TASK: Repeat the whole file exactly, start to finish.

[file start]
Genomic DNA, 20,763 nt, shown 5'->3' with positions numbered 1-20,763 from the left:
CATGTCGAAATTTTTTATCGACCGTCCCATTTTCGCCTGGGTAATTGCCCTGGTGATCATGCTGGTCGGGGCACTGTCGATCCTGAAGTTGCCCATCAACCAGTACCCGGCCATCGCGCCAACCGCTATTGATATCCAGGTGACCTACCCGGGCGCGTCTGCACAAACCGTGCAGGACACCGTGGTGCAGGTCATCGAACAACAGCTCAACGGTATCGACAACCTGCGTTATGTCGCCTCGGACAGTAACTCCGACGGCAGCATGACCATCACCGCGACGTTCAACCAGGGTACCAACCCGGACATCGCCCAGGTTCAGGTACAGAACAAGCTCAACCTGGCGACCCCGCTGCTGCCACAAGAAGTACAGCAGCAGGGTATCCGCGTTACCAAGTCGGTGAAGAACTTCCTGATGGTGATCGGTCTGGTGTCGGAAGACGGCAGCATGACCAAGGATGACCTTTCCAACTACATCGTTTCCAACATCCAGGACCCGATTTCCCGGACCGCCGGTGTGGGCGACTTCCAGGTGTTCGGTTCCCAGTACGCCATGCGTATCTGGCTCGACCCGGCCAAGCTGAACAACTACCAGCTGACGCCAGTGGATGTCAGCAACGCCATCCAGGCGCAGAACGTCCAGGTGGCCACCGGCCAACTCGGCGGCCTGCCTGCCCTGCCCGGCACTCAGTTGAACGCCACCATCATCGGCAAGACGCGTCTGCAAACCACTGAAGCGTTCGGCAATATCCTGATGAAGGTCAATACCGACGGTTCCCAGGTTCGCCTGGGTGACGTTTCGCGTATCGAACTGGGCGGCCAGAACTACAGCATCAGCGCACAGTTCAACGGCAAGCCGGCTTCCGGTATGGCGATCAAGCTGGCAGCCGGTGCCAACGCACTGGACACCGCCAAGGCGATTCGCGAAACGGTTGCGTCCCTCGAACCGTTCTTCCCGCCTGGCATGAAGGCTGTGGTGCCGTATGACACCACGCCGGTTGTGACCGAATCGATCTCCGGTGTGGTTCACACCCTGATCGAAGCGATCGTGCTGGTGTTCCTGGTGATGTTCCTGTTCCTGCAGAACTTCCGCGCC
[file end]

Genomic DNA, 20,763 nt, shown 5'->3' with positions numbered 1-20,763 from the left:
CATGTCGAAATTTTTTATCGACCGTCCCATTTTCGCCTGGGTAATTGCCCTGGTGATCATGCTGGTCGGGGCACTGTCGATCCTGAAGTTGCCCATCAACCAGTACCCGGCCATCGCGCCAACCGCTATTGATATCCAGGTGACCTACCCGGGCGCGTCTGCACAAACCGTGCAGGACACCGTGGTGCAGGTCATCGAACAACAGCTCAACGGTATCGACAACCTGCGTTATGTCGCCTCGGACAGTAACTCCGACGGCAGCATGACCATCACCGCGACGTTCAACCAGGGTACCAACCCGGACATCGCCCAGGTTCAGGTACAGAACAAGCTCAACCTGGCGACCCCGCTGCTGCCACAAGAAGTACAGCAGCAGGGTATCCGCGTTACCAAGTCGGTGAAGAACTTCCTGATGGTGATCGGTCTGGTGTCGGAAGACGGCAGCATGACCAAGGATGACCTTTCCAACTACATCGTTTCCAACATCCAGGACCCGATTTCCCGGACCGCCGGTGTGGGCGACTTCCAGGTGTTCGGTTCCCAGTACGCCATGCGTATCTGGCTCGACCCGGCCAAGCTGAACAACTACCAGCTGACGCCAGTGGATGTCAGCAACGCCATCCAGGCGCAGAACGTCCAGGTGGCCACCGGCCAACTCGGCGGCCTGCCTGCCCTGCCCGGCACTCAGTTGAACGCCACCATCATCGGCAAGACGCGTCTGCAAACCACTGAAGCGTTCGGCAATATCCTGATGAAGGTCAATACCGACGGTTCCCAGGTTCGCCTGGGTGACGTTTCGCGTATCGAACTGGGCGGCCAGAACTACAGCATCAGCGCACAGTTCAACGGCAAGCCGGCTTCCGGTATGGCGATCAAGCTGGCAGCCGGTGCCAACGCACTGGACACCGCCAAGGCGATTCGCGAAACGGTTGCGTCCCTCGAACCGTTCTTCCCGCCTGGCATGAAGGCTGTGGTGCCGTATGACACCACGCCGGTTGTGACCGAATCGATCTCCGGTGTGGTTCACACCCTGATCGAAGCGATCGTGCTGGTGTTCCTGGTGATGTTCCTGTTCCTGCAGAACTTCCGCGCC